Urbana 2015

I recently got back from a global missions conference called Urbana held in St. Louis, MO (more on Urbana below). Of course, the first question people ask is: “How was it?” Also a given is that saying, “it was good” (I’ve never been a fan of one word answers) is not a comprehensive answer to any five day event (especially when each day is packed from 8:45 a.m. til midnight). So in an attempt to both process through what happened the past few days and answer that question, here are some of my thoughts.

Disclaimer: This post isn’t completely comprehensive review of everything that happened/went through my mind at Urbana 2015. These are just a few things that I came in with/learned/committed to at the conference.

What is Urbana? For those of you who are unaware/unfamiliar, Urbana is an global mission conference held every three years by an organization called InterVarsity, a campus ministry that seeks to transform our campuses by the love of Jesus (click here for more about InterVarsity). Traditionally, there are about 16,000 students from across the globe that gather for this five day conference. There are hundreds, maybe thousands of opportunities to engage at the conference from different organizations to talk to to get involved, a book store to get equipped, and many seminars to enrich your learning experience (click here for more about Urbana).

Background, coming in:

Before getting to the meat of Urbana, I probably should start with some background.


I am planning on graduating in Fall of 2016, and although I’m not entirely sure what I wanna do or where the Lord will lead me after graduation, I would like to start working full time (or possibly go to grad school — not likely though) starting in the Summer/Fall of 2017. That leaves the whole Spring and possibly Summer of 2017 open. I’ve always wanted to go abroad for a mission trip that would last longer than a week or two, and this time frame would present a great opportunity to do so.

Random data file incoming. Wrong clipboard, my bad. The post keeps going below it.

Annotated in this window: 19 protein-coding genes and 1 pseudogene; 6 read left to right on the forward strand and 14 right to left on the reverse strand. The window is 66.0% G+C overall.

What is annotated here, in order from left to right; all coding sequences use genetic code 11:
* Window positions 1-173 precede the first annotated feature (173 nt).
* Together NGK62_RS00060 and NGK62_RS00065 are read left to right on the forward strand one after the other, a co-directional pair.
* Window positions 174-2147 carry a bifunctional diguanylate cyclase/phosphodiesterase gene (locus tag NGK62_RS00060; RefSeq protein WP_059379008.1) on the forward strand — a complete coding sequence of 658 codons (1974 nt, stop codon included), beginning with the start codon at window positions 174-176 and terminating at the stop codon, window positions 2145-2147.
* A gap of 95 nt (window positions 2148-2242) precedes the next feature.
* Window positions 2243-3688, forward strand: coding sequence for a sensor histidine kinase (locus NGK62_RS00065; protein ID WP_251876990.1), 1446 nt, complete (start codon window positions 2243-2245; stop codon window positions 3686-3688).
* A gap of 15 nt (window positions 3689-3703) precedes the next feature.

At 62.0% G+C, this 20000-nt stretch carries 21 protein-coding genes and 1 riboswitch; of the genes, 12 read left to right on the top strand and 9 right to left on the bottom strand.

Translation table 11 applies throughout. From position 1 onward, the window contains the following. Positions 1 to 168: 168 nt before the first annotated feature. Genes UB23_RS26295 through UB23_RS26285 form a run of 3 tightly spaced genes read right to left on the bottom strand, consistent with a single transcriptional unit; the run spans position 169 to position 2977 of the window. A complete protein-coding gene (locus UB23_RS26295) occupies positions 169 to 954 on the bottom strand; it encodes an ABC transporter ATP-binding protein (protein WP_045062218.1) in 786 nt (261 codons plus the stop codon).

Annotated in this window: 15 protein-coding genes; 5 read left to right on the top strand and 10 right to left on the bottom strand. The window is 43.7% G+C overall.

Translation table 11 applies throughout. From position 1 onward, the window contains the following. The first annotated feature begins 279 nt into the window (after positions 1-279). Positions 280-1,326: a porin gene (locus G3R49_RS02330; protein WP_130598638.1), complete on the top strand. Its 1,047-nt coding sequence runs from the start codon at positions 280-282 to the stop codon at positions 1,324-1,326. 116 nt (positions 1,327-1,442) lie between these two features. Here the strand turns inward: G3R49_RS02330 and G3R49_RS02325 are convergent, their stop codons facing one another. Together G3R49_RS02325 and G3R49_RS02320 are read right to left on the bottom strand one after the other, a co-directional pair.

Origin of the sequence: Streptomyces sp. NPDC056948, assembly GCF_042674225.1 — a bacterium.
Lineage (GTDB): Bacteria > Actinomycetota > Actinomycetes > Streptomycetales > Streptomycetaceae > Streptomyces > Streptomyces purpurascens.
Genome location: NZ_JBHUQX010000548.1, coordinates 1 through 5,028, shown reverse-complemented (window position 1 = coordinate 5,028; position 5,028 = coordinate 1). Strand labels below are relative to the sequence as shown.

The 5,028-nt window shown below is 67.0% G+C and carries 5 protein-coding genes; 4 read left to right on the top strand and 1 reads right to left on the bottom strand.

I know that I came in with this “vision” that I wanted to see fulfilled or confirmed by talking to people at the ministry fair/exhibit thing, but I didn’t prepare myself very well for that. I should have looked up more ministry information and came with an idea of who I wanted to talk to. However, with the busyness of school and burn out after finishing finals, this search was just another thing that added to my list, and I ended up not completing it.

Impure heart.

My heart wasn’t in the “best” place entering Urbana. I was a little burned out from a long semester (it was harder than I originally thought it was going to be), and I don’t think I took the proper measures to recover. Going hand in hand with this feeling is just that I noticed myself being really irritable as the semester went on, and it continued into Urbana.


I learned that the average adult could really only take in and internalize about three big ideas from a conference like this one. Here are two of the big things for me.

Love you neighbor as yourself.”

This commandment is one I’ve heard and recited since childhood (yay, thanks AWANA and Sunday School). This commandment, however, isn’t one I can say that I’ve lived out. I’m not talking about not loving others, but more so a focus on the latter part of the statement.

“As yourself.” If you know me, you know that I do a pretty poor job of loving myself. Often times I’m hyper critical, and I will usually refuse to let someone bear a burden if I can do it for them— whether it’s choosing to have my hands freeze so other people won’t have to suffer, or staying up an extra hour to make sure something gets done, or volunteering to clean a dirty bathroom, just to name a few.

I learned (or maybe re-learned) in a seminars I attended that the act of self care is not only wise and life-giving, but it is also biblical. God the Father took a day of rest after creating the world. Let me tell you taking rest was not because He needed it. He sat back and enjoyed His “good” creation (Gen. 2:1–3). Maybe it’s time I took a note from the creator of both the world and life, cause He probably knows how to do it best. Jesus regularly removed himself from the crowds and people to be alone with the Father, to reconnect with Him and to rest (Mark 1:35; Matt. 14:22–23; Luke 5:16). Jesus took time to spend it with others and reflect. Jesus took care of Himself. Maybe it’s time I took some notes on how to do life from the only person to live a perfect life here on earth, cause He also probably knows how to do it best.